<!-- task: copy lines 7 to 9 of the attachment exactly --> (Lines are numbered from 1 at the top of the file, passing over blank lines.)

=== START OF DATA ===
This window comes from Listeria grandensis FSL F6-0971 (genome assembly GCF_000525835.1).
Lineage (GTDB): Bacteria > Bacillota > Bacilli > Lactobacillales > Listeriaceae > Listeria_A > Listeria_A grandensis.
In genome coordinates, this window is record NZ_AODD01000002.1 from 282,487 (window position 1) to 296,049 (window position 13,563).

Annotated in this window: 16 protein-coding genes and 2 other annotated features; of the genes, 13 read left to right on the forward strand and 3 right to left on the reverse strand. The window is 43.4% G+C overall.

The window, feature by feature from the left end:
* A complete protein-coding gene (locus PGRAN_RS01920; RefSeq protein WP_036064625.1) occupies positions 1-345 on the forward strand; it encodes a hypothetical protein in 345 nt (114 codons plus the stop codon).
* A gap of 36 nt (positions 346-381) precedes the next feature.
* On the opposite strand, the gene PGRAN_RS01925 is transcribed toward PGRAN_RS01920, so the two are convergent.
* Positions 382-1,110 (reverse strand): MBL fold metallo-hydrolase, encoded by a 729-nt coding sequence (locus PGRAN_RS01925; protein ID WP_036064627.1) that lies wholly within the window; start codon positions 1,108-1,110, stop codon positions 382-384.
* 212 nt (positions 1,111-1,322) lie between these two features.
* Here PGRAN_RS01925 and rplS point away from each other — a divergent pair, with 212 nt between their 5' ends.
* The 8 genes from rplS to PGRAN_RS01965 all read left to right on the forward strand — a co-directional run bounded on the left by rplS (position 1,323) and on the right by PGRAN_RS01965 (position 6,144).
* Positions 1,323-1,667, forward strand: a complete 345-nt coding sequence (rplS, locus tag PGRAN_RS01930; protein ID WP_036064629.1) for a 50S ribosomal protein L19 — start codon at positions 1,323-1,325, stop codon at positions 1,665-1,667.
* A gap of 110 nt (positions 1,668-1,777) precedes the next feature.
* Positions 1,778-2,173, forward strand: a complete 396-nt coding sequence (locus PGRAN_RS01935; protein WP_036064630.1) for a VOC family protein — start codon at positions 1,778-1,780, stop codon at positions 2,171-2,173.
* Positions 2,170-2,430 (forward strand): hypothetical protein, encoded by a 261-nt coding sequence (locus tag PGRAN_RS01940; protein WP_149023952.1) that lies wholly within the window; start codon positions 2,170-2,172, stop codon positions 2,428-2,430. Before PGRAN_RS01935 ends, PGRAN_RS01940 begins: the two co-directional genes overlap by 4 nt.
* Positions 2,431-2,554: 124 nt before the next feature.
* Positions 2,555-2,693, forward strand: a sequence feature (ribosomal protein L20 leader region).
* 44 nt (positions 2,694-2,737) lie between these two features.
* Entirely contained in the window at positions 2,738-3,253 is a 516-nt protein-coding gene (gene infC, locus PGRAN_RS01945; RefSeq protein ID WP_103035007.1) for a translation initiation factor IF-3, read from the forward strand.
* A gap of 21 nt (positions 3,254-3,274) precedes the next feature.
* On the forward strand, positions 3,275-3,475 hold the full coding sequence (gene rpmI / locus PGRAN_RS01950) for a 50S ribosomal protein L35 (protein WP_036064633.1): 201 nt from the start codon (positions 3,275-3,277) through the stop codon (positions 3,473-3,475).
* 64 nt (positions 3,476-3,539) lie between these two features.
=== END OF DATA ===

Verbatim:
* A gap of 36 nt (positions 346-381) precedes the next feature.
* On the opposite strand, the gene PGRAN_RS01925 is transcribed toward PGRAN_RS01920, so the two are convergent.
* Positions 382-1,110 (reverse strand): MBL fold metallo-hydrolase, encoded by a 729-nt coding sequence (locus PGRAN_RS01925; protein ID WP_036064627.1) that lies wholly within the window; start codon positions 1,108-1,110, stop codon positions 382-384.